If they were chosen in proportion to the composition of the present Parliament, there would presumably be three or four who were members of the Government party.
Between six and seven members of that "impartial" Speaker's Committee would be members of the governing party. In view of some of the earlier comments that were made about impartiality and about the need to be especially impartial in such a Committee, that causes me some concern. It is a matter of particular concern that Madam Speaker would not be a member of the Committee.
My reservations about the amendments are that I am not quite clear as to their importance, because I am not sure how important the Committee is under the measure. That is one of the problems with which we shall have to wrestle throughout our deliberations. As my hon. Friend pointed out, the explanatory notes state that the Speakers' s Committee
will have general oversight of the exercise of the Commission's functions.
However, schedule 1, which contains the only serious attempt to define the role of the Committee in relation to the commission, primarily covers financial matters. It provides that there will be a financial plan and compliance with certain administrative arrangements. The measure includes no statement that, for example, the Committee can determine the broad direction of the commission; that the Committee could direct the commission to be involved with general matters to do with referendums—whether Ministers should be involved or what the electoral thresholds should be.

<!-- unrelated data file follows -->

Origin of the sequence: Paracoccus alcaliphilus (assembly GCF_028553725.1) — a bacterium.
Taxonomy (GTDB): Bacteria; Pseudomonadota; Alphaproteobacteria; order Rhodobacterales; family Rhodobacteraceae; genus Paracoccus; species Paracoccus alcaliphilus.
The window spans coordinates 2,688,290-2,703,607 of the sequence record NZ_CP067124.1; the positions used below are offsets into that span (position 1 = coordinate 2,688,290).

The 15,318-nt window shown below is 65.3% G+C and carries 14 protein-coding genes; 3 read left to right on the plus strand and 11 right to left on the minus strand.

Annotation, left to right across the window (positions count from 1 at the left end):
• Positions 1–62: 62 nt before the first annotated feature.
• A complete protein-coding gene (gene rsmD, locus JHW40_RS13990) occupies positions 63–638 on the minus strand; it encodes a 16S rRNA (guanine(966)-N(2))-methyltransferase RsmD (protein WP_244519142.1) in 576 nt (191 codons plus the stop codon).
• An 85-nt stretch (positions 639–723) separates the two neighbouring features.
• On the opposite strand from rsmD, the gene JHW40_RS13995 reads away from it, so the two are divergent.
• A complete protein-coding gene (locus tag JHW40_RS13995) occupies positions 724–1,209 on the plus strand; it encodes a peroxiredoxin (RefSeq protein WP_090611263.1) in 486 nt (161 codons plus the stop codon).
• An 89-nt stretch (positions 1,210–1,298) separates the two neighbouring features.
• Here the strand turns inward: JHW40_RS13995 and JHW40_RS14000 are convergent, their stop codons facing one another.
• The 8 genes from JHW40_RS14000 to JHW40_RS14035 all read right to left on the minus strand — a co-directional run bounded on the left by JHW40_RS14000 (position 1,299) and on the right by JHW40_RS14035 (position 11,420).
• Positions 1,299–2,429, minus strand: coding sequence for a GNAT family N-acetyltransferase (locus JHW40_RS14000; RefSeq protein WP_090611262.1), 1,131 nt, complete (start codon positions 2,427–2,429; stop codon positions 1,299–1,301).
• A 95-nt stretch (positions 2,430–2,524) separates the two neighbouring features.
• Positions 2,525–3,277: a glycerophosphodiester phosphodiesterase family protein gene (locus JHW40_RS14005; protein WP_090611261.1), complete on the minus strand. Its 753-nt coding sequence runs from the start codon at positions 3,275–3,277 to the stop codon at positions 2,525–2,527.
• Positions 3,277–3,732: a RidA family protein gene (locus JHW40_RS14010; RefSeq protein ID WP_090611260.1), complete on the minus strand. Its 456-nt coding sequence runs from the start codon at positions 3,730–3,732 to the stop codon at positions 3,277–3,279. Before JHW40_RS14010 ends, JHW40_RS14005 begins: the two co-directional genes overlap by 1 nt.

Those matters are fundamental for the conduct of referendums, but they will not be part of the agenda of the Speaker's Committee. As I understand it—I stand to be corrected by the Minister—the Speaker's Committee will be concerned only with administrative matters. I wholly support my hon. Friend in his argument as to the need for impartiality on the Committee—that is sensible and fair. However, I have reservations because I do not know—until we hear more from the Minister—how fundamental a role the Committee will play.
I want the Committee to play a fundamental part; it should be wholly impartial—especially in relation to Government and to those important matters in respect of referendums. No other body could offer proper guidance to the Commission.
I hope that, in pressing that argument, my hon. Friend will consider whether the Speaker's Committee has been given appropriate powers.
I am certainly sympathetic to the general direction of the amendments, although I cannot give them my unqualified support.
There is nothing in the Bill to prevent the Speaker from appointing herself to the Committee—the Parliamentary Secretary, Privy Council Office might want to refer to that point. Schedule 2 states that the Chair of the Committee is to be appointed from among the members of the Committee.